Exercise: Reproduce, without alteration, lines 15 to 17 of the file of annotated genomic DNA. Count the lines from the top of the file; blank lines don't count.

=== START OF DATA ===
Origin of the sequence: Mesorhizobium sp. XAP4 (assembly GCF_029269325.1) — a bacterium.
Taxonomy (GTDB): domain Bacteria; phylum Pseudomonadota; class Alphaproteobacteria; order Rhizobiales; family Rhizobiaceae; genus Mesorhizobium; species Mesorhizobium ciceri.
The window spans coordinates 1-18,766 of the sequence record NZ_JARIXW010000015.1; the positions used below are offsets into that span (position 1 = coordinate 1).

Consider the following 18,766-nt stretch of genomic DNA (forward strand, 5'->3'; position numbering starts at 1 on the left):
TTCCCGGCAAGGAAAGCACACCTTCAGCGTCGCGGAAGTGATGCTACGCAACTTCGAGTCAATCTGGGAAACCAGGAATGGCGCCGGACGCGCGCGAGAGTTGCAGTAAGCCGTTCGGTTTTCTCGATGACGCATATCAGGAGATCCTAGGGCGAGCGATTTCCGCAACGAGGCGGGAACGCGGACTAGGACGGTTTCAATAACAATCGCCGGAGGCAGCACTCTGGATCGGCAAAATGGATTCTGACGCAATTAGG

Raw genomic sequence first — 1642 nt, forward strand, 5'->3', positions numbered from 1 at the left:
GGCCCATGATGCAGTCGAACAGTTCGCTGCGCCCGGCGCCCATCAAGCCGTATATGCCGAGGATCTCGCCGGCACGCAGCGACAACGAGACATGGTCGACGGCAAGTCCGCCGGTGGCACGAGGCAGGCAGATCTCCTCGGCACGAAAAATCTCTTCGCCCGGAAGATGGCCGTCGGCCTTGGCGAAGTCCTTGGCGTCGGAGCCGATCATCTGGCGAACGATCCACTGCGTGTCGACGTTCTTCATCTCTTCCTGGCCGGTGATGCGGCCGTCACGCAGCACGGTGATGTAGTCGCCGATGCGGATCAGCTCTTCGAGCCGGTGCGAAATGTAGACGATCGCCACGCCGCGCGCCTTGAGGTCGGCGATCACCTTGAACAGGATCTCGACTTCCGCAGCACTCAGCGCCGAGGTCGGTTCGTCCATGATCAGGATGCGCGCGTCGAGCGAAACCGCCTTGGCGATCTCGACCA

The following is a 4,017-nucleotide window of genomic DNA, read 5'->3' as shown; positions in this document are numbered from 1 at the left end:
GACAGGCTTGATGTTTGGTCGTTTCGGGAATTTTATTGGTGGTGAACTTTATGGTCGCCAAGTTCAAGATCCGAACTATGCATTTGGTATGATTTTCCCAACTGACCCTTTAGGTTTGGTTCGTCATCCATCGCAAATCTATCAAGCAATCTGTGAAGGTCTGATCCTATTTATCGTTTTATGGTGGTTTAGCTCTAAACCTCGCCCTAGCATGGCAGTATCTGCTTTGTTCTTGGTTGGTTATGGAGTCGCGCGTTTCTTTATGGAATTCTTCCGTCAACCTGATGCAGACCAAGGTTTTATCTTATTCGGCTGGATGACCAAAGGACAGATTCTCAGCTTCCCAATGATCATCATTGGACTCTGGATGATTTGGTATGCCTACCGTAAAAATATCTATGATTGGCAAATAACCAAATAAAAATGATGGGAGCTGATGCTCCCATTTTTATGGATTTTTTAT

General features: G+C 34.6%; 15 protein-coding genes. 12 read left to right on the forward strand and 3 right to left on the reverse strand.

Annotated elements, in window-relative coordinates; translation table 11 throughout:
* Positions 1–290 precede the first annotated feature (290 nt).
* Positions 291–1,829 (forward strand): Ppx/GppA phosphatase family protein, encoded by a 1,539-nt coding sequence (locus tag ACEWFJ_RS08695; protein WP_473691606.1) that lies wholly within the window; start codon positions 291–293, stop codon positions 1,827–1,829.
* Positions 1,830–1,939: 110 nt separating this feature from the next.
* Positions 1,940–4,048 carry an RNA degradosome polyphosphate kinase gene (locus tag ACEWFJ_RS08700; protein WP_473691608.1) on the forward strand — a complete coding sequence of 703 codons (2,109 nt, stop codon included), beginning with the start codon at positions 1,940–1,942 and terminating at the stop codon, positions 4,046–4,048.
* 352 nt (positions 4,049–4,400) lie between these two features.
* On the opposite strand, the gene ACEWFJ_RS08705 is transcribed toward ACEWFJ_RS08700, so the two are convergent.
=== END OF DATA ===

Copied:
* Positions 1,940–4,048 carry an RNA degradosome polyphosphate kinase gene (locus tag ACEWFJ_RS08700; protein WP_473691608.1) on the forward strand — a complete coding sequence of 703 codons (2,109 nt, stop codon included), beginning with the start codon at positions 1,940–1,942 and terminating at the stop codon, positions 4,046–4,048.
* 352 nt (positions 4,049–4,400) lie between these two features.
* On the opposite strand, the gene ACEWFJ_RS08705 is transcribed toward ACEWFJ_RS08700, so the two are convergent.